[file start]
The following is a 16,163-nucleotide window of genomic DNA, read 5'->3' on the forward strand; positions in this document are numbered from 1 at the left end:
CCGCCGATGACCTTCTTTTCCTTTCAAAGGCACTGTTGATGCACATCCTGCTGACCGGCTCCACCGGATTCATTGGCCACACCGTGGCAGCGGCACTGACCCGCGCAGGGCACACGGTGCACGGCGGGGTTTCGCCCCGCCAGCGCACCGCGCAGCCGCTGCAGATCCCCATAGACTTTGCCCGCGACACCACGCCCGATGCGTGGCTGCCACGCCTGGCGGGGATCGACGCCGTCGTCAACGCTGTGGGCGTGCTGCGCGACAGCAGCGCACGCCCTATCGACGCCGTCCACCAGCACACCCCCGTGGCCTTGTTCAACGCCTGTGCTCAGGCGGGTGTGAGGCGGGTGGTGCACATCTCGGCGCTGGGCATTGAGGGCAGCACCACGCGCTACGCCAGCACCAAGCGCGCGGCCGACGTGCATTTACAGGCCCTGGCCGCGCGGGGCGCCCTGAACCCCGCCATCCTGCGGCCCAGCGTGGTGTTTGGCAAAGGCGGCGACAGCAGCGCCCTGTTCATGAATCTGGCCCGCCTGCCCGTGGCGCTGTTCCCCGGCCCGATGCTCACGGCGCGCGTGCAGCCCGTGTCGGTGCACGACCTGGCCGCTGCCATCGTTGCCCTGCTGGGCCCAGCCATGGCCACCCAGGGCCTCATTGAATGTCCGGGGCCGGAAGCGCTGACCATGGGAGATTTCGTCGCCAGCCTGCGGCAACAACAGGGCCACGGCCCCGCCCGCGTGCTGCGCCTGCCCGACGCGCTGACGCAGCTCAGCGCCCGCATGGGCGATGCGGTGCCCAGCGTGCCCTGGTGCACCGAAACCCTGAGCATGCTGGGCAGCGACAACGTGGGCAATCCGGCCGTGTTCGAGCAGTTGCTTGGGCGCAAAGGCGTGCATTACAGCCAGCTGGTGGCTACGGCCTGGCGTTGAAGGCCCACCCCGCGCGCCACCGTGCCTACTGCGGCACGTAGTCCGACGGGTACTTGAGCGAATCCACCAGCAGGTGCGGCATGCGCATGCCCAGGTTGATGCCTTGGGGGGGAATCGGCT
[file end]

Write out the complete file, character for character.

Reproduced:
The following is a 16,163-nucleotide window of genomic DNA, read 5'->3' on the forward strand; positions in this document are numbered from 1 at the left end:
CCGCCGATGACCTTCTTTTCCTTTCAAAGGCACTGTTGATGCACATCCTGCTGACCGGCTCCACCGGATTCATTGGCCACACCGTGGCAGCGGCACTGACCCGCGCAGGGCACACGGTGCACGGCGGGGTTTCGCCCCGCCAGCGCACCGCGCAGCCGCTGCAGATCCCCATAGACTTTGCCCGCGACACCACGCCCGATGCGTGGCTGCCACGCCTGGCGGGGATCGACGCCGTCGTCAACGCTGTGGGCGTGCTGCGCGACAGCAGCGCACGCCCTATCGACGCCGTCCACCAGCACACCCCCGTGGCCTTGTTCAACGCCTGTGCTCAGGCGGGTGTGAGGCGGGTGGTGCACATCTCGGCGCTGGGCATTGAGGGCAGCACCACGCGCTACGCCAGCACCAAGCGCGCGGCCGACGTGCATTTACAGGCCCTGGCCGCGCGGGGCGCCCTGAACCCCGCCATCCTGCGGCCCAGCGTGGTGTTTGGCAAAGGCGGCGACAGCAGCGCCCTGTTCATGAATCTGGCCCGCCTGCCCGTGGCGCTGTTCCCCGGCCCGATGCTCACGGCGCGCGTGCAGCCCGTGTCGGTGCACGACCTGGCCGCTGCCATCGTTGCCCTGCTGGGCCCAGCCATGGCCACCCAGGGCCTCATTGAATGTCCGGGGCCGGAAGCGCTGACCATGGGAGATTTCGTCGCCAGCCTGCGGCAACAACAGGGCCACGGCCCCGCCCGCGTGCTGCGCCTGCCCGACGCGCTGACGCAGCTCAGCGCCCGCATGGGCGATGCGGTGCCCAGCGTGCCCTGGTGCACCGAAACCCTGAGCATGCTGGGCAGCGACAACGTGGGCAATCCGGCCGTGTTCGAGCAGTTGCTTGGGCGCAAAGGCGTGCATTACAGCCAGCTGGTGGCTACGGCCTGGCGTTGAAGGCCCACCCCGCGCGCCACCGTGCCTACTGCGGCACGTAGTCCGACGGGTACTTGAGCGAATCCACCAGCAGGTGCGGCATGCGCATGCCCAGGTTGATGCCTTGGGGGGGAATCGGCT